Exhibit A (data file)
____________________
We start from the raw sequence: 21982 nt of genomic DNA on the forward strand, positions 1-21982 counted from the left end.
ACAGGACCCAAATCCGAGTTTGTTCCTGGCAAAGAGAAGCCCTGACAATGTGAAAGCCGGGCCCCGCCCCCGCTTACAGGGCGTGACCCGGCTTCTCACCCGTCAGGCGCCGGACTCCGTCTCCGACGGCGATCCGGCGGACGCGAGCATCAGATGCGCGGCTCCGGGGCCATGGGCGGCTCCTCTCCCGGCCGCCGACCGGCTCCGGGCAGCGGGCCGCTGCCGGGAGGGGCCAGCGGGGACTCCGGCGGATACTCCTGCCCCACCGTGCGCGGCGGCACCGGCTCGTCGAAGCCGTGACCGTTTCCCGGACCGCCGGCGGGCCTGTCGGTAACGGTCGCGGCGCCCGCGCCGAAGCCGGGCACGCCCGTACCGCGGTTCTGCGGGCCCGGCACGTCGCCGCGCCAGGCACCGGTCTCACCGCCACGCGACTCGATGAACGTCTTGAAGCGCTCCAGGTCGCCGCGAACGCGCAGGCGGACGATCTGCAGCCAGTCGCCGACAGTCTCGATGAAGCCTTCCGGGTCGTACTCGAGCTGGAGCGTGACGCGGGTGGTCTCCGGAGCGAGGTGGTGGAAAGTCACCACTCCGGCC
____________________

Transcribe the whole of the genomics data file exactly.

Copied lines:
We start from the raw sequence: 21982 nt of genomic DNA on the forward strand, positions 1-21982 counted from the left end.
ACAGGACCCAAATCCGAGTTTGTTCCTGGCAAAGAGAAGCCCTGACAATGTGAAAGCCGGGCCCCGCCCCCGCTTACAGGGCGTGACCCGGCTTCTCACCCGTCAGGCGCCGGACTCCGTCTCCGACGGCGATCCGGCGGACGCGAGCATCAGATGCGCGGCTCCGGGGCCATGGGCGGCTCCTCTCCCGGCCGCCGACCGGCTCCGGGCAGCGGGCCGCTGCCGGGAGGGGCCAGCGGGGACTCCGGCGGATACTCCTGCCCCACCGTGCGCGGCGGCACCGGCTCGTCGAAGCCGTGACCGTTTCCCGGACCGCCGGCGGGCCTGTCGGTAACGGTCGCGGCGCCCGCGCCGAAGCCGGGCACGCCCGTACCGCGGTTCTGCGGGCCCGGCACGTCGCCGCGCCAGGCACCGGTCTCACCGCCACGCGACTCGATGAACGTCTTGAAGCGCTCCAGGTCGCCGCGAACGCGCAGGCGGACGATCTGCAGCCAGTCGCCGACAGTCTCGATGAAGCCTTCCGGGTCGTACTCGAGCTGGAGCGTGACGCGGGTGGTCTCCGGAGCGAGGTGGTGGAAAGTCACCACTCCGGCC